It was time to cry uncle.
Over the long Labor Day weekend I was not physically idle for a second (sleeping doesn’t count), and neither was my mind.
I’d been chewing on an issue that just wouldn’t leave me alone – the question of how to wrap my mind around all of the scientific information on breast cancer nutrition, fitness and lifestyle, package it up neatly, and present it to women who need it most in a timely, orderly, succinct yet engaging, ongoing message of love, support and inspiration. You’d think that would be fairly simple to accomplish, yes?
Ambitious, yes. Simple, no.
While writing my weekly blog over the last few months, sifting through topics relevant to the breast cancer community and working to develop content for my “still-in-progress-new-website”, one thing became excruciatingly clear. All of that scientific information is exciting and relevant, yet the sheer volume is enough to overwhelm, stymie forward motion, and bury me alive.
So what to do?
Well, go to the Morton Arboretum and run laps, of course. It was Saturday morning, and somewhere around the third mile I had the aha moment I’d been searching for.
That was it. Breast cancer PREHAB.
Shortly after my diagnosis I read this exact article in CURE magazine and remember thinking, “THIS. RIGHT. HERE. This is what women need to know about and take action on. This will help them.”
I also recalled the two most common challenges shared by the 140 survivors I surveyed on breast cancer and nutrition; and they both occur at the time of diagnosis:
- “I want to know what I should be eating and how I should change my diet, but I don’t know who to trust. Online sources give conflicting information, and my doctor said: a) nutrition doesn’t matter, b) you can eat anything you want, c) he/she doesn’t know enough about nutrition to help me.”
- “What should I eat (or not) to reduce my risk of recurrence.”
My survey asked nutrition questions only, yet in the time since gathering that feedback I’ve had multiple exchanges with members of the breast cancer community about exercise and fitness; specifically, how best to use physical activity to improve treatment outcomes and yes, that hot topic. . .reduce risk of recurrence.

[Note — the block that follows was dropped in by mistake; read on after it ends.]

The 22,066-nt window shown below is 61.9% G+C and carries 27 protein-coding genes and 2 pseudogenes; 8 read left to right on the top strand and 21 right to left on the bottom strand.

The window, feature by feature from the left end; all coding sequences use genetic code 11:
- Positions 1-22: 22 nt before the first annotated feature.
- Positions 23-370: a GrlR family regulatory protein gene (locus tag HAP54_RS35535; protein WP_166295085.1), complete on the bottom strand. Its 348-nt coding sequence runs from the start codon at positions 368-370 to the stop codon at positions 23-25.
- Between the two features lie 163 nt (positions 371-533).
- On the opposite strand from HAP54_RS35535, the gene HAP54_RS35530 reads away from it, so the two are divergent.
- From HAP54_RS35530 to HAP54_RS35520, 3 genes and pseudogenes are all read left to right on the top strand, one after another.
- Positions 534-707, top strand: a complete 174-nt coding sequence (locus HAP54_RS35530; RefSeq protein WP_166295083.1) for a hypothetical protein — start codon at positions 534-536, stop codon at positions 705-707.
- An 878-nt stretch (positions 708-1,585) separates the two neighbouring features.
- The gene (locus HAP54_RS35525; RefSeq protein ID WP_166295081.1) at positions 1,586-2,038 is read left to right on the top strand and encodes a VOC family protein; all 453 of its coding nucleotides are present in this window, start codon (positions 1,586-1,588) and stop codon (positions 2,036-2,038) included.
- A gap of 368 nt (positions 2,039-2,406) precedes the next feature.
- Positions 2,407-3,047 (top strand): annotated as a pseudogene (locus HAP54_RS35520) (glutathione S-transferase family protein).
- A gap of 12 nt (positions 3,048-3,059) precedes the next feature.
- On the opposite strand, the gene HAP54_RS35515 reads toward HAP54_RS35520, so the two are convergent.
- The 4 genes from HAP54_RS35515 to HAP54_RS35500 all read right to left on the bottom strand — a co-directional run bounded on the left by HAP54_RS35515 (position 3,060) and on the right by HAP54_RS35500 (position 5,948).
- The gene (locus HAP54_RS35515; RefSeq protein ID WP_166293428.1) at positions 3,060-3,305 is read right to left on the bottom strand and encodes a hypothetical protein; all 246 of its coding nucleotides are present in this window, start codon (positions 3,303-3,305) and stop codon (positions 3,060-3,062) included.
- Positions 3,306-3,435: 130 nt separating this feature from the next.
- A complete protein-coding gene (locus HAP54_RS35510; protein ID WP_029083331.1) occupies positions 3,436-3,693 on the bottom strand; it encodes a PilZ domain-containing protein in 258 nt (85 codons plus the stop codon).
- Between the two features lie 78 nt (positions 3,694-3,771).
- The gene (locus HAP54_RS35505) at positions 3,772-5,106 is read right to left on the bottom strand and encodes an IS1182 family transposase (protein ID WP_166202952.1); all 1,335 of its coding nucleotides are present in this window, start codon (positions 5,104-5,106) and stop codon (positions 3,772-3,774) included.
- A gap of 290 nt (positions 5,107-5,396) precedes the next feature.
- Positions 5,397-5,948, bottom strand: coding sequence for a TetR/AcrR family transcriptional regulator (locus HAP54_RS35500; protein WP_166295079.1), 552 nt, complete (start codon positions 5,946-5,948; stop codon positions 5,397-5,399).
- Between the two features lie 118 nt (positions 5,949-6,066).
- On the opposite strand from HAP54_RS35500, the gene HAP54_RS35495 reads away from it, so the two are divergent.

So there you have the eureka moment those running endorphins churned up for me; focusing my efforts and work on the PREHAB space, an area of breast (and other) cancer interest currently in its infancy, yet steadily gaining ground.
So What Is Breast Cancer Prehab?
The idea of prehab as a proactive approach to avoid pain and injury is a familiar concept in the world of physical therapy, not yet so much in the breast cancer world, which makes education on what prehab is, its value and benefit, and what can be gained from taking action at the time of diagnosis imperative. Breast cancer prehab isn’t so much about avoiding pain and injury, but more about building physical resilience and strength to better withstand the rigorous demands on the body (and mind) of breast cancer treatment; surgery, chemotherapy and radiation are all trauma to the body, so the concept of prehab posits that the more resilient one is going in, the better the outcome.
While “prehab” may conjure up only a physical component, nutritional counseling and education, and even psychological support have also shown to contribute to positive outcomes.
Another thing I love about breast cancer prehab is that the concepts translate far beyond the time of a diagnosis to support a reduction in risk of recurrence, survivorship, or living with metastatic breast cancer. The guidelines for prehab – education on how to uplevel nutrition and fitness to build physical resilience – apply even for women who haven’t been diagnosed as a focus on prevention.
675 women PER DAY are diagnosed with breast cancer. The collateral damage (to use a phrase coined by Dr. Susan Love) in terms of physical limitations, psychological impact, and negative outcomes on energy, stamina, immune system health and a host of other physiological issues post-treatment is colossal. The opportunity to help lessen that burden with actionable tools and services is exciting and humbling.
My blog will continue to address a wide variety of breast cancer nutrition/fitness/lifestyle topics, all supporting the idea of taking action; which I hope I’ve convinced you is especially important at that critical time of diagnosis.
Stay tuned, big things are coming!
“Even before treatment starts, you can help the healing process begin.” – Cathy Leman, MA, RD, LD
If you’d like to learn more, these are good places to start:
- “Patients Do Better After Surgery If They Do Prehab First”
- “Cancer Prehabilitation Important Lessons From a Best Practices Model”